Main Content

# skewness

## Syntax

``y = skewness(X)``
``y = skewness(X,flag)``
``y = skewness(X,flag,'all')``
``y = skewness(X,flag,dim)``
``y = skewness(X,flag,vecdim)``

## Description

example

````y = skewness(X)` returns the sample skewness of `X`. If `X` is a vector, then `skewness(X)` returns a scalar value that is the skewness of the elements in `X`.If `X` is a matrix, then `skewness(X)` returns a row vector containing the sample skewness of each column in `X`.If `X` is a multidimensional array, then `skewness(X)` operates along the first nonsingleton dimension of `X`. ```

example

````y = skewness(X,flag)` specifies whether to correct for bias (`flag = 0`) or not (`flag = 1`, the default). When `X` represents a sample from a population, the skewness of `X` is biased, meaning it tends to differ from the population skewness by a systematic amount based on the sample size. You can set `flag` to `0` to correct for this systematic bias.```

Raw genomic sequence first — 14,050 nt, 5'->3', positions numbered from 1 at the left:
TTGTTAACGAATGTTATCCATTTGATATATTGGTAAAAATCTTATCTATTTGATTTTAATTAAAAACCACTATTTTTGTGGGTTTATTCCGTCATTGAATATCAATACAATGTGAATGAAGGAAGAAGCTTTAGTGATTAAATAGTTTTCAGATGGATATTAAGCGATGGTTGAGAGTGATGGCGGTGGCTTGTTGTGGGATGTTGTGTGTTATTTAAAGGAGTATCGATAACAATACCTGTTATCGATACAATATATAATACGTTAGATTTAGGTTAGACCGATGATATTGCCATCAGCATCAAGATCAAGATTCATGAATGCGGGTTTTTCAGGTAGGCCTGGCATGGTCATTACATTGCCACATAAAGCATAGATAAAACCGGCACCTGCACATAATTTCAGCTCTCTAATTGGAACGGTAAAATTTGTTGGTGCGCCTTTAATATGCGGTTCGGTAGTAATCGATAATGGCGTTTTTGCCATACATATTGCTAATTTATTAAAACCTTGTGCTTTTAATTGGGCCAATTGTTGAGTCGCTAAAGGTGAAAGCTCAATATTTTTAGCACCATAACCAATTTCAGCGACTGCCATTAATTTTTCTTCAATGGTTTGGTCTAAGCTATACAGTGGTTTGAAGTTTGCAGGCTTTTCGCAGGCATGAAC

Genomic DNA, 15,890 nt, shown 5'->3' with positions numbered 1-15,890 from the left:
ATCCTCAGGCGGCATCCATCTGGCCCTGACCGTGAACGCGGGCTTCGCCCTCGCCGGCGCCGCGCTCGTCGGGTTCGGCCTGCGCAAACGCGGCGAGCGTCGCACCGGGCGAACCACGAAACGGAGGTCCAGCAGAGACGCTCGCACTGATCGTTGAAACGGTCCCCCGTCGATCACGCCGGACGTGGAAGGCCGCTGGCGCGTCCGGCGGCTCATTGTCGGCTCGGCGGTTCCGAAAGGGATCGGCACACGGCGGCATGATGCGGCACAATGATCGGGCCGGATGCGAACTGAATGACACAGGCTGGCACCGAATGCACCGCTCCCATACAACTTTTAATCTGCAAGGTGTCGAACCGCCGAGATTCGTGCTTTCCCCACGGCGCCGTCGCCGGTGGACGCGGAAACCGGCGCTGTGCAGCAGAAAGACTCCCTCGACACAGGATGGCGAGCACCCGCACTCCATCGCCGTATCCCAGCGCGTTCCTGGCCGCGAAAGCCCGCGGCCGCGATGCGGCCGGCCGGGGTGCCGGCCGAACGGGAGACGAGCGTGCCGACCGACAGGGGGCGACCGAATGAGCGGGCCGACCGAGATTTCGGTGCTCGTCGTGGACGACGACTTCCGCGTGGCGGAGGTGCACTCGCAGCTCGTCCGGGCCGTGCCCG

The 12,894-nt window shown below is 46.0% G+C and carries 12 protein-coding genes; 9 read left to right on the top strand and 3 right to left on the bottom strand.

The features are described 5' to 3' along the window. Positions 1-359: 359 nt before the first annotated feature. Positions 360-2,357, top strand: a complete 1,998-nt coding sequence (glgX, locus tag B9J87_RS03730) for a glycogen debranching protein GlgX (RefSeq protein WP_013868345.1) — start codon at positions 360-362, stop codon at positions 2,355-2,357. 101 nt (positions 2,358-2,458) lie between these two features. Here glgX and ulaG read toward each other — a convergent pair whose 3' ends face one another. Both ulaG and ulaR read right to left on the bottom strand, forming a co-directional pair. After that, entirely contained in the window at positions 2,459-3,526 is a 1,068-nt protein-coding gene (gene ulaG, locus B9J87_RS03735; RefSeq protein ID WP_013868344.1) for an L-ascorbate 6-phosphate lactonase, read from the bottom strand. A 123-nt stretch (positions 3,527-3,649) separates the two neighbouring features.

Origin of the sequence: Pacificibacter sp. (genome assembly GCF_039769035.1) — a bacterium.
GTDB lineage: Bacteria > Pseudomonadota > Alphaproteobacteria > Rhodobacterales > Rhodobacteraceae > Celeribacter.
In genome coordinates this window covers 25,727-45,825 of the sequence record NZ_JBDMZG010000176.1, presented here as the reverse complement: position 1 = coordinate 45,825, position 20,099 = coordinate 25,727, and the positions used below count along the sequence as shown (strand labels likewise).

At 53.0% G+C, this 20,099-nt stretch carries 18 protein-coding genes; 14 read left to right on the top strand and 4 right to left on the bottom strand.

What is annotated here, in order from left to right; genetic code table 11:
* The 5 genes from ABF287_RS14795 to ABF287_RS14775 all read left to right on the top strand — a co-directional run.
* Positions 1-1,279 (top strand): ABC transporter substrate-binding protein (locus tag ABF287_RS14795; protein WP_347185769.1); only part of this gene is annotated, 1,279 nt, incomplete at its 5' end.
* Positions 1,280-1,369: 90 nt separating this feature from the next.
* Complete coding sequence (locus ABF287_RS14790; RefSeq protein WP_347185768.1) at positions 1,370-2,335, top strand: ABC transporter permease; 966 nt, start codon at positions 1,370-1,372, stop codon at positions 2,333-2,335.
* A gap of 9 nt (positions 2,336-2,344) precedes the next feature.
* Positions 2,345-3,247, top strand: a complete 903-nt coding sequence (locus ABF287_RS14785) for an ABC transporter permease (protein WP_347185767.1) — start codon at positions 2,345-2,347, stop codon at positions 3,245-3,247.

example

````y = skewness(X,flag,'all')` returns the skewness of all elements of `X`.```

example

````y = skewness(X,flag,dim)` returns the skewness along the operating dimension `dim` of `X`.```

example

````y = skewness(X,flag,vecdim)` returns the skewness over the dimensions specified in the vector `vecdim`. For example, if `X` is a 2-by-3-by-4 array, then `skewness(X,1,[1 2])` returns a 1-by-1-by-4 array. Each element of the output array is the biased skewness of the elements on the corresponding page of `X`.```